50 years of independence

Before breakfast, Bernt and I went for a morning walk in the beautiful surroundings of Luozi. We said hello to two grazing oxes tethered in the church area. The oxes were of some African breed with enourmous sets of horns. They are used for farm work around Luozi, and in that way they generate money to the church, which is used for the education of evangelists. On our way we also met a dog that lover-of-animals-Bernt tried to make contact with, but as Bernt still don´t know many words in French or Kikongo the dog cold-sholdered him and continued on it´s way. Along the way we also found a 4 wheel drive Ford tractor in poor condition. However, it seemed as if it had hardly been in use before it was abandoned, and maybe it could be put in shape again. One of Congo´s problems is that there are many tractors and other machines that are unusable simply because there are no spare parts. Hardly any service organizations have established themselves in Congo over the years, with a few exceptions. The state recently imported quite a lot of John Deere tractors. The tractors are leased to farmers, who pay by the size of their fields. So, if you want to send a tractor to Congo, it must be a John Deere or a Massey Ferguson so that there are spare parts available for the vehicle.

At 10 am, we came to the Mawanda Church. The service had probably begun around 9 am. As usual, we were seated in the front on plastic chairs. The head of the church, Edi Diafuanakana, introduced us and I got the opportunity to say a few words about MSG. The congregation was celebrating the church´s 50 years of independence. Pastor Edi Diangitukulu spoke about the years between 1881 and 1961, he talked a lot about Sweden and the missionaries that had given their lives for Congo. Because of this, the service became particularly interesting for us Swedes. Pastor Nanitelamio spoke about the period of independence, that is, the last 50 years. The pastor of the congregation, Nzuzi Nsemi, conducted the service. The district head of the church Luviengila talked about the challenges of today´s church and what features of the church that we want to hand over to our children. He said that the Congolese must shoulder the responsibility to form a church that stands on its own feet, a church that attracts people. Then the church can become a force to be reckoned with in the future society of Congo.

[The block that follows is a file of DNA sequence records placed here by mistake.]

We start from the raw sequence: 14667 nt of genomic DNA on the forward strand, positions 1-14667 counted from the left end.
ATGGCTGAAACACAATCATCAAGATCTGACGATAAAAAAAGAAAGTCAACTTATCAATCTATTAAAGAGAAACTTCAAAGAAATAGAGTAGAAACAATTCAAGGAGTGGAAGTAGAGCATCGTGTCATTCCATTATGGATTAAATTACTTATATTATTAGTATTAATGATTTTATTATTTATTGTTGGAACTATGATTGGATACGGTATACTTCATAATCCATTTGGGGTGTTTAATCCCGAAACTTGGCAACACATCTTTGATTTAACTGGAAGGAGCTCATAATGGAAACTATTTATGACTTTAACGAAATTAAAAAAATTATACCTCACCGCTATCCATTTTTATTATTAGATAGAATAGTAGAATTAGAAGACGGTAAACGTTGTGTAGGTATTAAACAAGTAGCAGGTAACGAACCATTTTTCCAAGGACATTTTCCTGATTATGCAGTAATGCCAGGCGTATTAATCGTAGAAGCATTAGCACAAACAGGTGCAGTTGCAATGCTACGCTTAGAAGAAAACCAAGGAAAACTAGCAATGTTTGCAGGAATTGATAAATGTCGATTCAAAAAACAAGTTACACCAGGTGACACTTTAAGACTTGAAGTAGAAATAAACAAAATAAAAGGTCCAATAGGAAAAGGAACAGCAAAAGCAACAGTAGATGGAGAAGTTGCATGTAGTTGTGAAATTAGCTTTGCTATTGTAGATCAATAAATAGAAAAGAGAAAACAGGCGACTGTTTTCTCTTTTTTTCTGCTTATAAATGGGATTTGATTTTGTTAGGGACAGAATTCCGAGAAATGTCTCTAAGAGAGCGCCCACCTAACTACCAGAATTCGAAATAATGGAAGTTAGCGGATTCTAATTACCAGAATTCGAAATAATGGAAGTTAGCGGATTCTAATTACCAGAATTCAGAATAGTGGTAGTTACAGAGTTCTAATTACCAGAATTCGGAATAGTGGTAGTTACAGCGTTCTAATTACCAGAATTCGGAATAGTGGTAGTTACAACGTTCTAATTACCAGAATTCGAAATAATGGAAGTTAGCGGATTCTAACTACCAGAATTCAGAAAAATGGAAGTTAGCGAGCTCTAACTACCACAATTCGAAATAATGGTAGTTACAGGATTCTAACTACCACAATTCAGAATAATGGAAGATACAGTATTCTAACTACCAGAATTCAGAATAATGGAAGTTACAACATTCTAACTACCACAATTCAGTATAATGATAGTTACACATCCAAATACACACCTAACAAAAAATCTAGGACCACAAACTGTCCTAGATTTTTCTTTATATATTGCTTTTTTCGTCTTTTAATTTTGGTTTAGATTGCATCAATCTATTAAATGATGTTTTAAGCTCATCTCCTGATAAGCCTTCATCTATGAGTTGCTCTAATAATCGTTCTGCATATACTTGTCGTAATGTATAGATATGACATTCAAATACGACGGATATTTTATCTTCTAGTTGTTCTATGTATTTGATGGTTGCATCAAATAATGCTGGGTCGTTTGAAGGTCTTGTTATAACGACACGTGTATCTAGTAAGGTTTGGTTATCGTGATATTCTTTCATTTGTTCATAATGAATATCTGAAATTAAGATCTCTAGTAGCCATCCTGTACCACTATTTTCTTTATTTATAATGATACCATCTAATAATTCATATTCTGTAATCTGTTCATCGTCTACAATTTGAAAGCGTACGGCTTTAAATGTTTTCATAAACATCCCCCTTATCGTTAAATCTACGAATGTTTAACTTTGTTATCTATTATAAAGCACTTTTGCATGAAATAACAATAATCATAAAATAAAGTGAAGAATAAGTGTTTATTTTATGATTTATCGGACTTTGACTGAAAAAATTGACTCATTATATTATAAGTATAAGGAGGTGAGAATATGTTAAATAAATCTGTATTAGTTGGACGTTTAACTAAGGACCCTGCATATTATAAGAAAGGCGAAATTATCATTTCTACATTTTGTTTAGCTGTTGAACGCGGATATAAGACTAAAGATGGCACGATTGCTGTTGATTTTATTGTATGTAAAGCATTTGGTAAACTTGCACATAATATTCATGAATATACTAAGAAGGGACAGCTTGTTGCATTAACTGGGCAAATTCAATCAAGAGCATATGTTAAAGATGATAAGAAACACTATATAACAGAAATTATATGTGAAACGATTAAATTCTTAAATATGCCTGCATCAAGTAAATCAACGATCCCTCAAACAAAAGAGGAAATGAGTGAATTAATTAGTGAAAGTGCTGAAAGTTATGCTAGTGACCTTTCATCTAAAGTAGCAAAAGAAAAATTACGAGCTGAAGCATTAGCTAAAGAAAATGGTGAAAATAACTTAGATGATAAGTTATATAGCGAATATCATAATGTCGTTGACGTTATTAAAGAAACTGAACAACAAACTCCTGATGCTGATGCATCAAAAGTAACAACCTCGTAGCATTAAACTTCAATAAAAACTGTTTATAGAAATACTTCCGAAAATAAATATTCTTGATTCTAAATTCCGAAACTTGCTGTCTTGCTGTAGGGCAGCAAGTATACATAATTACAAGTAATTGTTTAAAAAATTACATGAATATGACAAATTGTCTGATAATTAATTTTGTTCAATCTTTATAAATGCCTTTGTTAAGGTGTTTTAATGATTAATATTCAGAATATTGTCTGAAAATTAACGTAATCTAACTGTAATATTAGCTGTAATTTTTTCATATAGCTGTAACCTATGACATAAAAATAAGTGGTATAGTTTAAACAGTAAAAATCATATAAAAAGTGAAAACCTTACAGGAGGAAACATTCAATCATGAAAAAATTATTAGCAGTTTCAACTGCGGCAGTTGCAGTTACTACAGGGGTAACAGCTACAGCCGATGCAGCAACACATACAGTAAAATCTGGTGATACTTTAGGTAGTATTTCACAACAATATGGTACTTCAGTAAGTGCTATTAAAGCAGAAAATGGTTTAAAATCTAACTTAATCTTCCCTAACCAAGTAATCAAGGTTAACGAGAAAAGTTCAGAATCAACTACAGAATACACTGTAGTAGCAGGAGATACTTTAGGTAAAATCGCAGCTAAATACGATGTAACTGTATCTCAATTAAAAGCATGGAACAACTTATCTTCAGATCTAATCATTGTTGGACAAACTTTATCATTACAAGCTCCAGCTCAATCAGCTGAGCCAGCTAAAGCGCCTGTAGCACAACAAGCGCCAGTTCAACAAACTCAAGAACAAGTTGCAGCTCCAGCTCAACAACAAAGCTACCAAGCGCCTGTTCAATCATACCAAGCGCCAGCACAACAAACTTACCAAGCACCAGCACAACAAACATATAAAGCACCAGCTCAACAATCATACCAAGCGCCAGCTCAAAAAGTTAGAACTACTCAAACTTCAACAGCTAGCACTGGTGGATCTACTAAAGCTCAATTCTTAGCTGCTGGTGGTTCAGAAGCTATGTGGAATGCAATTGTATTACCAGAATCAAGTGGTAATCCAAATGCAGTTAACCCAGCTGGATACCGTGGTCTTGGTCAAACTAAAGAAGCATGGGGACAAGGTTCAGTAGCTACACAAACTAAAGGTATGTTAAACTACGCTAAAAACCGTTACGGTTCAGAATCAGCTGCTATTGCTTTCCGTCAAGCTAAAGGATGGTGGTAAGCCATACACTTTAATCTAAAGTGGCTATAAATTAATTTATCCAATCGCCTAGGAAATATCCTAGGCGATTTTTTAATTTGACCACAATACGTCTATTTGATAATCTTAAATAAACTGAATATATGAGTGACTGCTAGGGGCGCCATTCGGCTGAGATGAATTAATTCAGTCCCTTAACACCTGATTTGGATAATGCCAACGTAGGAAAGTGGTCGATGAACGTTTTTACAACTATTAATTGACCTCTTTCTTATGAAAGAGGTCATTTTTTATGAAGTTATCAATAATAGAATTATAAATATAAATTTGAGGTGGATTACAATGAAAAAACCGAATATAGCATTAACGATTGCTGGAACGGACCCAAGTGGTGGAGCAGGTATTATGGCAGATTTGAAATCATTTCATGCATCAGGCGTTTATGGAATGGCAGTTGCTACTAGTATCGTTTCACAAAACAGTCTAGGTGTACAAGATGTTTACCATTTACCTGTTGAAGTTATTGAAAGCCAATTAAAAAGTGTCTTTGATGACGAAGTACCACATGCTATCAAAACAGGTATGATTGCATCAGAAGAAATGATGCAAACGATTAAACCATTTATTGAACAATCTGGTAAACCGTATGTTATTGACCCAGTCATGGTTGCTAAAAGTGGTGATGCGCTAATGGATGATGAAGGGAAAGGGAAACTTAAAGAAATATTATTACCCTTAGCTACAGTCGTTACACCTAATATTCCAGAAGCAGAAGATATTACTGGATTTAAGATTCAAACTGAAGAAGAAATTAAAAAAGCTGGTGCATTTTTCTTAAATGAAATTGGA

The Nyambudis treated us to Sunday dinner. Besides me and Bernt, Gunnel Jönsson and Yapeco were also invited. On the menu, there was chicken, rice and manioc, and for desert we had fruit salad made of papaya, oranges, lemons and bananas. All the fruits except the bananas came from their own garden. They do have a banana tree, but on this occasion it didn´t have any fruits. After dinner, we took a walk in the large garden which has a substantial amount of trees and plants. We picked oranges and lemons, passion fruit and a number of other exotic fruits that I don´t know by name. In the garden, there are 11 beehives, a pigsty and a hen house, but at the moment there are no animals in them.

This afternoon, we also had a meeting with the head of the church, Edi Diafuanakana, and we put forward some ideas and viewpoints. We also talked about the future fruit factory in Luozi, and we booked a new meeting with him in Kinshasa on Wednesday afternoon.

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